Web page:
Despite Inflation’s Bite, China Set Record for Defense Spending in 2022

While most of the world lost ground in defense spending in 2022—mainly due to inflation—both China and many nations in Europe achieved real growth, and China’s spending level set a record, according to analysis by the independent, London-based International Institute for Strategic Studies.

China’s spending and “military modernization remains the principal area of concern for Washington,” the IISS said in a summary of its findings.

The seven percent increase in China’s defense spending from 2021 to 2022 is its largest in “absolute terms” going back 30 years, according to the report. In real terms—accounting for inflation—China spent $16 billion more in 2022 than 2021. China’s neighbors, particularly Japan and South Korea, significantly increased their own defense budgets in response.

China’s reported spending is also significantly less than its actual spending, because it does not count many expenditures, such as certain kinds of research and development, space, and civil/military investments as being defense-related. The country’s self-reported defense spending was $242.4 billion in 2022, but the IISS estimates its actual military outlays were closer to $360 billion.

Those numbers still don’t take into account the fact that China spends far less on pay and amenities for its troops than other countries, with more of its funds going toward procuring hardware and conducting research and development.

At $766.6 billion, the U.S. still outspent the next 10 countries combined on military accounts, but its relatively lavish spending on pay and amenities and its higher costs of goods, relative to command economies like China’s, accounts for some of that imbalance.

Russia’s military spending in 2022 was self-reported at $87.9 billion, but the IISS said its true spending is likely well more than double that figure, at $192 billion, and again, its spending on pay and benefits for its mostly-conscript forces is well below that of other countries.  

Inflation’s Bite

Inflation dominated any discussion of defense budgets in 2022, IISS said, noting that although many countries announced new investments and increases in spending based on absolute amounts, global defense spending as a whole declined in real terms for the second consecutive year.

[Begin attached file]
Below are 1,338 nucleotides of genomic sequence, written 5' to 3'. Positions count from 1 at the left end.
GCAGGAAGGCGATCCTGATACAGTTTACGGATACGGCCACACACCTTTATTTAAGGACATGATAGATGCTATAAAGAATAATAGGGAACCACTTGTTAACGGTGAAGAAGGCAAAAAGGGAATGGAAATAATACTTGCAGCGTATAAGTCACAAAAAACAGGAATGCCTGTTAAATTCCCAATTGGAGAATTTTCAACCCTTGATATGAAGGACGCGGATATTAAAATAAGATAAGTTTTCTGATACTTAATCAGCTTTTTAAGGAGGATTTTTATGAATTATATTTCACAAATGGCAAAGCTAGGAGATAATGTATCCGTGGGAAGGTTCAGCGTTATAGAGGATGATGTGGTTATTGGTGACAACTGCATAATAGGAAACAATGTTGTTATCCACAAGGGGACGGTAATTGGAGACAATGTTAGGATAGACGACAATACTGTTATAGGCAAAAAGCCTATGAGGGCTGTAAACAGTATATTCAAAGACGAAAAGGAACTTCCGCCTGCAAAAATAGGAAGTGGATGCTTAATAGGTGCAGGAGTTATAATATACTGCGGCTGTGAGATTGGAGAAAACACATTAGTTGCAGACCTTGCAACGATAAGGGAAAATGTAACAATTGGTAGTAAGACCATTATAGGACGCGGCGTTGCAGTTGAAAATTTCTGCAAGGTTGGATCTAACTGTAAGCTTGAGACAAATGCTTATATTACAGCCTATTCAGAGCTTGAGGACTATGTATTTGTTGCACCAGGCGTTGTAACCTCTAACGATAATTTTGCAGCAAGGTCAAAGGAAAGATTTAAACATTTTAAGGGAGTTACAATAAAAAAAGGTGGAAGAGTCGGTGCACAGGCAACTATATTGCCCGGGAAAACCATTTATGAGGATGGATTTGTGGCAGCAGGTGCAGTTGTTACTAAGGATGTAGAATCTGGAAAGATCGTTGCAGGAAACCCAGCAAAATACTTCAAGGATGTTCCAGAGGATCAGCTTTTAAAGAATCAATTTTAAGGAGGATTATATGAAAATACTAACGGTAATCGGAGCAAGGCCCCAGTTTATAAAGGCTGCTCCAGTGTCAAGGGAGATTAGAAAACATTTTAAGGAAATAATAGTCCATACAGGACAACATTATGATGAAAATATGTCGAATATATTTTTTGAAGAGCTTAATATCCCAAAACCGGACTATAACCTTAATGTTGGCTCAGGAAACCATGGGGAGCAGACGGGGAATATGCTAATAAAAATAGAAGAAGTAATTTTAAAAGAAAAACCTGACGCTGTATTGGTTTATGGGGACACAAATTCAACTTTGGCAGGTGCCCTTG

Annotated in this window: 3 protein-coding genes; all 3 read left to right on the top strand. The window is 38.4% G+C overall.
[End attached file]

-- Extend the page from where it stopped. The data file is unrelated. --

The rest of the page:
“Soaring inflation has wiped billions from the real value of these investments and caused global defense spending to contract in real terms for the second consecutive year in 2022,” the report noted.

Using 2015 as a base year, “the effective purchasing power of global defense spending has been eroded by almost $850 billion, cumulatively, since 2017,” and by about $66 billion just in the last year, the IISS reported. “As inflation abates, policymakers will have greater scope to pursue procurement priorities, but will still need to balance threat drivers against lingering fiscal challenges.”

Globally, the nations of the world are spending more on defense and getting less. While they laid out $2 trillion for defense in 2022, that bought only $1.69 trillion worth of military goods and services measured in 2015 constant dollars.

The IISS also noted an increase in the use “off budget … special funds” as countries seek to rapidly increase their military spending. Such measures “reduce accountability and transparency” and complicate efforts like the IISS’s to collect comprehensive information, it noted.  

On a regional level, “European defense spending increased in real terms for the eighth consecutive year, although the rate of growth has slowed markedly from 3.5 percent in 2021 to 0.8 percent in 2022, again because of inflation effects,” the IISS said, noting the response to Russia’s invasion of Ukraine.

In Asia, China’s new aircraft carrier generated headlines, and “its investments in additional and more complex naval vessels continues apace, while its air force is also improving its capabilities: numbers of J-20A combat aircraft have increased further and China has begun to field advanced military aircraft with domestically produced jet-engines,” the IISS said.

In response, Japan is increasing spending while also seeking “new partnerships, including with the U.K.; and Australia continues to work with the U.S. and U.K.” to obtain nuclear-powered submarines.

In the Middle East, where countries are typically high-spenders on defense, budgets collectively shrank about two percent per year, in real terms, for the last three years.  Saudi Arabia and Turkey, for example, spent 8.7 percent and 6.9 percent less, respectively, on defense in 2022 than in 2021.